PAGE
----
The Fruit of Meekness
I’d like to say that today I’m here to speak in behalf of a group that is maligned, put down, and discriminated against. And it’s just not fair! I’m here to speak up for the "lemons!"
[HOLD UP LEMON]
When things go good they’re "peachy"
If something is in good condition, it’s "cherry"
If something is bad or unreliable, it’s a "lemon"
When you buy a car, they give you a book about the "lemon laws"
Why all this bad publicity for the lemons? Just because it has a sour taste?
I’m here to say that lemons have a good taste when used in moderation.
Who doesn’t like lemonade, lemon meringue pie, or lemon bars!
Lemons are high in vitamin C. Lemons are good for you!
The lemon is a good example of strength that is good when it is under control.
Out of control, the lemon is tart and overpowering; but used rightly, the lemon is great! In our lives as well, any God-given strength can be overpowering and bitter to others when it is overused and out of control.
Our look at the "fruit" of the spirit today focuses on the feature of "gentleness" or "meekness."
My definition of meekness is "strength under control."
Gentleness is the power of your potential under God’s control.
Can you remember a TV show called Kung Fu?
*Kwai Chang Caine - Buddhist monk - very peaceful, but had great strength/agility
**What is the difference between meekness and weakness?
weakness=lack of strength
meekness=lack of flaunting strength, strength under control
Meekness or gentleness is not lack of strength. Often those who are very meek are also very strong. Meekness is the opposite of self-assertiveness and self-interest. Often those who are the strongest feel no need to assert their strength. Rather those who assert themselves often struggle with accepting their strength.
As we look at God’s desire to grow the fruit of meekness in our lives, what God desires is not that we become weak and lacking in strength, but that we learn to not flaunt our strength, but to control it. Example #1 - To illustrate this fruit, let’s look at the meekest man on the face of the earth: Moses. Turn with me to Numbers 12:1-15 -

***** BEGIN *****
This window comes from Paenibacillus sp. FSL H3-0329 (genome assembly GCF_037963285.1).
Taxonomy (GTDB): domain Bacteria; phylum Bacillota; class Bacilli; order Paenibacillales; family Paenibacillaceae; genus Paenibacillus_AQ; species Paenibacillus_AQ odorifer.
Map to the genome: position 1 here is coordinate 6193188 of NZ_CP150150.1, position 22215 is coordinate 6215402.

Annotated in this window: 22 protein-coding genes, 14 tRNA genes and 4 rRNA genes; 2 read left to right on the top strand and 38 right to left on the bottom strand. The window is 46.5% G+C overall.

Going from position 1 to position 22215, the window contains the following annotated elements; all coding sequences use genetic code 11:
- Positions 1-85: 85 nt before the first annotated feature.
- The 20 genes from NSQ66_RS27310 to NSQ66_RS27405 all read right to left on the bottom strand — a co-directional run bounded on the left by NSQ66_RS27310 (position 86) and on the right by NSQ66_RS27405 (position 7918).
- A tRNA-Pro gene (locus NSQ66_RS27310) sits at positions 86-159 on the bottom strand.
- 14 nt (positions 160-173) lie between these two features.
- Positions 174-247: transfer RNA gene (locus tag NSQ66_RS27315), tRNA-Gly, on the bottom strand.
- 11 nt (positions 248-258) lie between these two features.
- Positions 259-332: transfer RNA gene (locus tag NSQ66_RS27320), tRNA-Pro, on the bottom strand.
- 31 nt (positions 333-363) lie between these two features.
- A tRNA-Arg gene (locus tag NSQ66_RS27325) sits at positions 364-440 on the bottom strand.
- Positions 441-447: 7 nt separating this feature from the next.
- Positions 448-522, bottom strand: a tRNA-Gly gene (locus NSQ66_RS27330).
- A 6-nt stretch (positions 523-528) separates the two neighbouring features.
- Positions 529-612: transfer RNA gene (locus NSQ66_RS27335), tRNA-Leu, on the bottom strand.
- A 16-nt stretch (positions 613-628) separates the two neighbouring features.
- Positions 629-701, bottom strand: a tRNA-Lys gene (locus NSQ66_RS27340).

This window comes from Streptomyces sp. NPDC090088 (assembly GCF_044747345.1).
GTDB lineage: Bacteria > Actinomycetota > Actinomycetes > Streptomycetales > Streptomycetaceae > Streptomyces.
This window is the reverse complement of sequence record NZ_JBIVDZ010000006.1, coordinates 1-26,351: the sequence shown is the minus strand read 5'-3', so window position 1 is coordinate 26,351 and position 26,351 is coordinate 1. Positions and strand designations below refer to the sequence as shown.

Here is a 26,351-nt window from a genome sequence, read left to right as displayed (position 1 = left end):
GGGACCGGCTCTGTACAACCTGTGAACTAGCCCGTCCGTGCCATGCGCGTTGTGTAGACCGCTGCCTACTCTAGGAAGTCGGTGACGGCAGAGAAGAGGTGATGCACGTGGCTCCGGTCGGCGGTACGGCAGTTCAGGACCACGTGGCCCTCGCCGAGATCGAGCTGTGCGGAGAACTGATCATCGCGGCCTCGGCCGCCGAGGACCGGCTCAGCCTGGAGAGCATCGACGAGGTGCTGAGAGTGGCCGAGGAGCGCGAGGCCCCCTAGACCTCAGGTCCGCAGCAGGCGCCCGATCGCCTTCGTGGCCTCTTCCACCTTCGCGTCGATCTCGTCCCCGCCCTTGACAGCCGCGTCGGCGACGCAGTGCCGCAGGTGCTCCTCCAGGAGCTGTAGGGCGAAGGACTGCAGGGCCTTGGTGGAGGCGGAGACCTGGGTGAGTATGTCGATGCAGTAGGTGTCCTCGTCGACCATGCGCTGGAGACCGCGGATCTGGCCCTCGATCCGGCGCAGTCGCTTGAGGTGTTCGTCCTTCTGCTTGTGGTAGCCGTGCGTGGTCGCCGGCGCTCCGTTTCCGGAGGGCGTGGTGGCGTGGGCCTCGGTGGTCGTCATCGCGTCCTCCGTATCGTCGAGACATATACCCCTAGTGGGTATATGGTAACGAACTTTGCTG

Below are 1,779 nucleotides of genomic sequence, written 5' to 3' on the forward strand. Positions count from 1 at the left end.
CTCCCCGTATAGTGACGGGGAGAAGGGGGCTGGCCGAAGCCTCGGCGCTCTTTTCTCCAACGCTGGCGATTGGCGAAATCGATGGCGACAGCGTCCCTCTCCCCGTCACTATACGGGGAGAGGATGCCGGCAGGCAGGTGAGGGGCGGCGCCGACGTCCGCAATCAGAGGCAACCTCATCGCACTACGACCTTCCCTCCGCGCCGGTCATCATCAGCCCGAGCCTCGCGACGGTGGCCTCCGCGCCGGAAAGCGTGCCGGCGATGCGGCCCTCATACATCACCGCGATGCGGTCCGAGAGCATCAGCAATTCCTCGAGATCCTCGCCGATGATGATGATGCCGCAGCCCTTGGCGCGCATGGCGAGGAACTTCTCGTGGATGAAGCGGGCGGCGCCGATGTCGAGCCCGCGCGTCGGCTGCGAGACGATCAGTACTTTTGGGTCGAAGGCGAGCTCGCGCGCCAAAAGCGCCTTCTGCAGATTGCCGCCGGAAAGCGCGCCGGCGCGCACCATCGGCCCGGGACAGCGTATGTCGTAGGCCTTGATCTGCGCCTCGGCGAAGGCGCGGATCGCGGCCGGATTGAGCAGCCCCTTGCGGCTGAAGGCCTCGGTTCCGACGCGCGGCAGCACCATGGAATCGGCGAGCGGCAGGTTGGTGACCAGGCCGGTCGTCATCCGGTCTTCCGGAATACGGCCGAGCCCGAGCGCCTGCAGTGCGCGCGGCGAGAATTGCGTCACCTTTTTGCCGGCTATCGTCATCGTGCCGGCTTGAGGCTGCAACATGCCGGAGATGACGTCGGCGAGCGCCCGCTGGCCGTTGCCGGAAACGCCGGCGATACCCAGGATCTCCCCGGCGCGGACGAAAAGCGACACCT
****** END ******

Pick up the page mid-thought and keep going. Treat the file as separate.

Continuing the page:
Miriam and Aaron began to talk against Moses because of his Cushite wife, for he had married a Cushite. "Has the LORD spoken only through Moses?" they asked. "Hasn’t he also spoken through us?" And the LORD heard this. (Now Moses was a very humble man, more humble than anyone else on the face of the earth.) At once the LORD said to Moses, Aaron and Miriam, "Come out to the Tent of Meeting, all three of you." So the three of them came out. Then the LORD came down in a pillar of cloud; he stood at the entrance to the Tent and summoned Aaron and Miriam. When both of them stepped forward, he said, "Listen to my words: "When a prophet of the LORD is among you, I reveal myself to him in visions, I speak to him in dreams. But this is not true of my servant Moses; he is faithful in all my house. With him I speak face to face, clearly and not in riddles; he sees the form of the LORD. Why then were you not afraid to speak against my servant Moses?" The anger of the LORD burned against them, and he left them. When the cloud lifted from above the Tent, there stood Miriam--leprous, like snow. Aaron turned towards her and saw that she had leprosy; and he said to Moses, "Please, my lord, do not hold against us the sin we have so foolishly committed. Do not let her be like a stillborn infant coming from its mother’s womb with its flesh half eaten away." So Moses cried out to the LORD, "O God, please heal her!" The LORD replied to Moses, "If her father had spat in her face, would she not have been in disgrace for seven days? Confine her outside the camp for seven days; after that she can be brought back." So Miriam was confined outside the camp for seven days, and the people did not move on till she was brought back.
Miriam and Aaron were upset with their brother Moses - Why? Supposedly because he had married an Ethiopian wife, yet what was implied by their questions is really that they were on the same level as Moses. Their root problem was an issue of pride and selfishness.
God intervenes and stands up for Moses. After hearing God state his opinion, Moses could have responded with pride, censuring them for their remarks, or with seeking vengeance. Yet, his meekness, his strength under control, evidences itself again by his speaking out for his brother and sister, in spite of their sinful actions.